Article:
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# Solar Power: Solar Power Cost Effective Calculation? (7/27/2011)

An average householder uses 160 litres day-1 hot water at a temperature of 55oC, and the specific heat of water is 4.1868 kJ kg-1oC-1 and the inlet temperature of the water to the house is 10°C. Estimate the total energy requirement for hot water supply. If a 2 m2 solar collector is installed to save electricity for hot water supply, the efficiency of the solar panel is 55%. Assuming the mean availability of solar energy throughout the year is 115 Wm-2, the cost of electricity is 5.87p kWh-1, the total cost of the installation is £2000, and it has a life span of 20 years, is the scheme cost effective at a 0% discount rate?

I got the total energy required to heat the water as 11.47GJ/Annum and that its not cost effective as the solar panles will provide 34.7% of the heating requirement which is equilivent to £1300 over 20 years, thus as it cost £2000 to install, its not worth it.

Is this correct? I feel i have done it wrong

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Want to Help July 27, 2011 at 9:50 am

Yes I think you may have done something wrong. The company that installed my solar panels helped us figure it out and in the end we realized it really would be worth it. We decided to take the plunge and do it and now 6 years later, we realize how much money we are saving ourselves. Also a good company should be able to get you some good rebates, which really helps a lot. I think you should look into it further. Good Luck!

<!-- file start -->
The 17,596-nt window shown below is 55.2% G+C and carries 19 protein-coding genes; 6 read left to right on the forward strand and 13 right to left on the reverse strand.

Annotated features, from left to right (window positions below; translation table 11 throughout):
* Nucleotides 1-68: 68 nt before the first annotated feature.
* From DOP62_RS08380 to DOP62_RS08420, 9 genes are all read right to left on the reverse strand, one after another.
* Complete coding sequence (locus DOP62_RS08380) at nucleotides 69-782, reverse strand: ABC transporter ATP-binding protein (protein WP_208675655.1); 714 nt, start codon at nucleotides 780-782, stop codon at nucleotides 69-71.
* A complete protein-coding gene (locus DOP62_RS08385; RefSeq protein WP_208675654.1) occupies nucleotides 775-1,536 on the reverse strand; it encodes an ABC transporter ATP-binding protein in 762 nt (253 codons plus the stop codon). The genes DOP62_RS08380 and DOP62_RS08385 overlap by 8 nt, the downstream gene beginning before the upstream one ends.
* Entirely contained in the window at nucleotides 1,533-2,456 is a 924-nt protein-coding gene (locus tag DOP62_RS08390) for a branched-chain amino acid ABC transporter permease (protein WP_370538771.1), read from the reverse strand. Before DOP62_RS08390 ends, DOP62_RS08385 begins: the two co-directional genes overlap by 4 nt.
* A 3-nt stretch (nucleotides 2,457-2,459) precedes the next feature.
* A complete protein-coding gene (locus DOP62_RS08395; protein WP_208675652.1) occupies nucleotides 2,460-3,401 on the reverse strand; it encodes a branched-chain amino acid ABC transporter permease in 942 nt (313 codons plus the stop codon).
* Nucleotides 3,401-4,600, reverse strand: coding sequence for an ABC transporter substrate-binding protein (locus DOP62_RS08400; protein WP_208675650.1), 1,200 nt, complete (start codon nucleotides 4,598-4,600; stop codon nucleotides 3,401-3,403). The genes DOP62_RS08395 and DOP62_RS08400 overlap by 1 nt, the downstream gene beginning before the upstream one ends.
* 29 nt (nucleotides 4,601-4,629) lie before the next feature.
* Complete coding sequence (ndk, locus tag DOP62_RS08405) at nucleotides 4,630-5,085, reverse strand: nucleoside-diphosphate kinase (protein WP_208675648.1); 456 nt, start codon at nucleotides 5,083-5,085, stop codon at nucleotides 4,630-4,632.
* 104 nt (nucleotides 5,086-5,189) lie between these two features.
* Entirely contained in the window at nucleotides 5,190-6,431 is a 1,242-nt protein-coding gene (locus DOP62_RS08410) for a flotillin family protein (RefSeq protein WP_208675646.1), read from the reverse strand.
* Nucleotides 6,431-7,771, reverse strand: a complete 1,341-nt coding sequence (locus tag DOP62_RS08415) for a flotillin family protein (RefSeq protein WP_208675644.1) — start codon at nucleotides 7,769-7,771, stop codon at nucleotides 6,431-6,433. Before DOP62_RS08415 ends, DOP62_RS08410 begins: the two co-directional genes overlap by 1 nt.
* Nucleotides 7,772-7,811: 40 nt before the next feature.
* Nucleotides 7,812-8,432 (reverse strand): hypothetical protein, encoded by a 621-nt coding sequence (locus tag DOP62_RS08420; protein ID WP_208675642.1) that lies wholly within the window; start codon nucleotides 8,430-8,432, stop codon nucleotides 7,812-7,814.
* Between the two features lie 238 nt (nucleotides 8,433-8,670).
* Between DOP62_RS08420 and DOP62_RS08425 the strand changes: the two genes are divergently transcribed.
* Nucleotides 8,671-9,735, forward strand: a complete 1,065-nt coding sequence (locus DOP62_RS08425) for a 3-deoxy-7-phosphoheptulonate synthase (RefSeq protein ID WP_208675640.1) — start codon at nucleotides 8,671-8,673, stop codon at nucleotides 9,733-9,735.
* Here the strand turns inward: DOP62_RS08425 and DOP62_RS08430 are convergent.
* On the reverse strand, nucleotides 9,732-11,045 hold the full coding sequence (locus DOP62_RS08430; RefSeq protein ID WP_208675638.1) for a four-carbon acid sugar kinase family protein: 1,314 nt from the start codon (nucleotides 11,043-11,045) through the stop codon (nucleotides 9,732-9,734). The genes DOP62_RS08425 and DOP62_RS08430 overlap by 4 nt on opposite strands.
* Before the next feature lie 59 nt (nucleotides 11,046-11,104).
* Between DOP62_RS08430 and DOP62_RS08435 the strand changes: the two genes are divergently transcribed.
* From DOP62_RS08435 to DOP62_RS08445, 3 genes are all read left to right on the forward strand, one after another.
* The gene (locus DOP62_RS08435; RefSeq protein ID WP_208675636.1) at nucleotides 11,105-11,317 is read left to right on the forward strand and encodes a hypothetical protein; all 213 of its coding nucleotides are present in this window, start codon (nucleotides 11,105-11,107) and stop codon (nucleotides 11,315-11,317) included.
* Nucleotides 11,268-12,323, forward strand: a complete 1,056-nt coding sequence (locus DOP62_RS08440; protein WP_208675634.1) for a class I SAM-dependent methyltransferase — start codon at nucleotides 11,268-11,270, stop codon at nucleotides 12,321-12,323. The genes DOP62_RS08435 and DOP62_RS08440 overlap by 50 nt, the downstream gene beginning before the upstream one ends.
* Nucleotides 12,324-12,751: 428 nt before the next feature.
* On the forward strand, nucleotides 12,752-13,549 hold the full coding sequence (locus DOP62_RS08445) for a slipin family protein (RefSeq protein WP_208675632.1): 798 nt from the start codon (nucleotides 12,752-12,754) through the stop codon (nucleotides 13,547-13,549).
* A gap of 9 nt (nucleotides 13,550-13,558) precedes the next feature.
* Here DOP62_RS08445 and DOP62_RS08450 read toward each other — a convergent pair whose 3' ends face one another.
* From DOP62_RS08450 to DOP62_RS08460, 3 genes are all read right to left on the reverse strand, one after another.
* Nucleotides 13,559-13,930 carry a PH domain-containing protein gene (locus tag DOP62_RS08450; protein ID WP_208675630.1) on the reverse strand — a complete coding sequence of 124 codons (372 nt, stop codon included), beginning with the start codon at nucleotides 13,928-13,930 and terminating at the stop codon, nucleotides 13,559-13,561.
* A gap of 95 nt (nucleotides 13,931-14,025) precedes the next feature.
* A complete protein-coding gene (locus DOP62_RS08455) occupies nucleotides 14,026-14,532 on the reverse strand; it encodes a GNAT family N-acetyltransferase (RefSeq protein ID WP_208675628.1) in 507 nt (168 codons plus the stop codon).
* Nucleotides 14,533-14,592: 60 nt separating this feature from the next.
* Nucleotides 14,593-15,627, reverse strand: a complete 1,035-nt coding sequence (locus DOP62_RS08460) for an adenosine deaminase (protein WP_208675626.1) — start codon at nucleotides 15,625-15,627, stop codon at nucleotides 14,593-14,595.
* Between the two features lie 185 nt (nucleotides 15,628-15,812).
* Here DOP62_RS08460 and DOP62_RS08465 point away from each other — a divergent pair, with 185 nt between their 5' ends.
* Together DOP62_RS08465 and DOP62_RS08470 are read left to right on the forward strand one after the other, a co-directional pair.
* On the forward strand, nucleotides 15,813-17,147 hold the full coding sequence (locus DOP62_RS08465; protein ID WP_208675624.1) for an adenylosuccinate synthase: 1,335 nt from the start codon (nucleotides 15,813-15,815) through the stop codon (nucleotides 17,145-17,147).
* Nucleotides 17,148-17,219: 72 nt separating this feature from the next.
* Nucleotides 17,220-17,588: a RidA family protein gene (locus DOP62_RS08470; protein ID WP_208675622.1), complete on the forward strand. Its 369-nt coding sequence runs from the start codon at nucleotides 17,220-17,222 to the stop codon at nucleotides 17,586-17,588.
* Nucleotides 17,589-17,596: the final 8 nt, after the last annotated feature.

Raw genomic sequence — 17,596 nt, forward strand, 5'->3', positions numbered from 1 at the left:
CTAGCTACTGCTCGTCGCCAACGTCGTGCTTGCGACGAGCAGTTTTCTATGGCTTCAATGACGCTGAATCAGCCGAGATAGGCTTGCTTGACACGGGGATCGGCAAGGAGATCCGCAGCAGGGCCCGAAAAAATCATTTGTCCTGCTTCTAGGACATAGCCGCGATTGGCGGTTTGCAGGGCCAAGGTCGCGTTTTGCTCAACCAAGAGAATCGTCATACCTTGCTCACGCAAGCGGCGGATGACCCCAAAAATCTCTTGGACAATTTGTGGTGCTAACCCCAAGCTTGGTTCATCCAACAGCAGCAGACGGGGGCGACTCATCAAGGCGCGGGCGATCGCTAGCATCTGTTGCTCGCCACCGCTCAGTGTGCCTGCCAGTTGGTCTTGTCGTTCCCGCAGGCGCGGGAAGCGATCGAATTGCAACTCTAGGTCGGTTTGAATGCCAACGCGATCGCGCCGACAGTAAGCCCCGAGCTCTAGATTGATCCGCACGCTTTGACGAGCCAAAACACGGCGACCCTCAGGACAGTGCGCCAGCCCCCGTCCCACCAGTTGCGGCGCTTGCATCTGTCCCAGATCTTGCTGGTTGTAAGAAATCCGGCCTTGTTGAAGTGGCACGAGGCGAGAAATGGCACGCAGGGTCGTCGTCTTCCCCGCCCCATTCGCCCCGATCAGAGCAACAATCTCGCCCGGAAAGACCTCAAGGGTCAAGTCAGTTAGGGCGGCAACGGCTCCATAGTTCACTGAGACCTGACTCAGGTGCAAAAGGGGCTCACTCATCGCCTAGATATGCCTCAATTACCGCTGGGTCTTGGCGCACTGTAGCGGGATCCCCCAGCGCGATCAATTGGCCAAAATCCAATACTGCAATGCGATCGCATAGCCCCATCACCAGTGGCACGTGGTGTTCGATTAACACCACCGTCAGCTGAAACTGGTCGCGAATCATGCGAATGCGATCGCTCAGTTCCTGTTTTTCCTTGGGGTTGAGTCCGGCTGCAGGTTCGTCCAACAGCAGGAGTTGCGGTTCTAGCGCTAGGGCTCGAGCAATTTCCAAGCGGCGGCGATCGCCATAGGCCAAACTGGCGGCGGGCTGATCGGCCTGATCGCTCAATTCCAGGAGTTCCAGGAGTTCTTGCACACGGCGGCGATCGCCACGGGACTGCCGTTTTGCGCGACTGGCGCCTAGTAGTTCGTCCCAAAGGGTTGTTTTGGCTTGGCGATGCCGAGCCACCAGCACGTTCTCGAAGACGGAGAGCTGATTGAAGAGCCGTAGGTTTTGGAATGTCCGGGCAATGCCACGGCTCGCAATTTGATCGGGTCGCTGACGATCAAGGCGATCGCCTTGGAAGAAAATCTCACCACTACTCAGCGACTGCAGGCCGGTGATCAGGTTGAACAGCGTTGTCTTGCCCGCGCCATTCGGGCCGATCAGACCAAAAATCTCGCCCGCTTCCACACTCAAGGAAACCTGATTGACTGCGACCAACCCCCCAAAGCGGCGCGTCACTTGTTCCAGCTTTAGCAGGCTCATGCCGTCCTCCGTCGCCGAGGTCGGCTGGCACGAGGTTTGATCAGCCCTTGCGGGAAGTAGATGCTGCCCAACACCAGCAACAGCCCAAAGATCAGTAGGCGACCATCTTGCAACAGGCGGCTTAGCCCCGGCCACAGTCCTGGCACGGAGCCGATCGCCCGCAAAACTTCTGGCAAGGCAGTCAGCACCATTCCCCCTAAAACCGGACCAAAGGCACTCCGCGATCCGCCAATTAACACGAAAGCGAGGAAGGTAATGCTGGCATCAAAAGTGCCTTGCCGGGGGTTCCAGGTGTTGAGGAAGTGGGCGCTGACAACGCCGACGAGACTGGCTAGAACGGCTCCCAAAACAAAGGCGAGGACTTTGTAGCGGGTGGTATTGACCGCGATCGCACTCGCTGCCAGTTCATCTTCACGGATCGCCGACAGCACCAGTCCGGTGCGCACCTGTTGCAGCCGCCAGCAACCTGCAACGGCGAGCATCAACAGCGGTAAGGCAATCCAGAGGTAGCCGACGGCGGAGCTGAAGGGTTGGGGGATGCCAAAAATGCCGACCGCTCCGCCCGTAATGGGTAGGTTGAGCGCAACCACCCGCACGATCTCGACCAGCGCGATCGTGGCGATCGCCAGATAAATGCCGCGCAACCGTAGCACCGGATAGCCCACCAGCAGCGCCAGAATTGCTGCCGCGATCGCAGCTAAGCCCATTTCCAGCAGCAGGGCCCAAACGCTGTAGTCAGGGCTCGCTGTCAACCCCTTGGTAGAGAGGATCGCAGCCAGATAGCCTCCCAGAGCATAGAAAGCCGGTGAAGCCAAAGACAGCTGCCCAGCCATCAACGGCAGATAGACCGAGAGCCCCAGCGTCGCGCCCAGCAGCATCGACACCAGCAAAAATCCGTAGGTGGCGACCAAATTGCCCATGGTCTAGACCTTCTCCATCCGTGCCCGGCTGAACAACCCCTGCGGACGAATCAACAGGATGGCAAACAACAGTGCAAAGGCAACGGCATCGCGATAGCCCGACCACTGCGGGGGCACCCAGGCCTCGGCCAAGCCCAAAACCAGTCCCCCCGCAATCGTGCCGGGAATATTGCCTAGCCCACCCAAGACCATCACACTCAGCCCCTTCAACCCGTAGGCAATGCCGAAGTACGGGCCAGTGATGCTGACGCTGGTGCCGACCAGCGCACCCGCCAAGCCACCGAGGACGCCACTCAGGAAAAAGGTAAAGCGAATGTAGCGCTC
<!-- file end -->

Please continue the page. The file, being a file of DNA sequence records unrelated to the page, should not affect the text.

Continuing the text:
roderick_young July 27, 2011 at 10:39 am

My calculations show the panels producing 7.25 GJ/year, and 11.00 GJ as the original electrical requirement. That means the panels would produce about 66% of the heating requirement (oddly, this is the complement of 34%).

1 kWh = 3.6 MJ, so the annual energies are

solar 2013 kWh/y
electric 3056 kWh/y

The value of the solar heating is therefore 11800p / year. I’m American, but if p are like cents, and pounds like dollars, then that’s £118 / year, or £2360 over 20 years, a bare win over the system price.

It sounds like these calculations are for a place that is right on the cusp of where solar makes sense. In Hawaii, electricity would be 3-4x that price, the system price 2/3 of that (simple panels – freezing not an issue), the insolation 2x that, and the water inlet temperature higher, making the energy requirement 2/3 of that.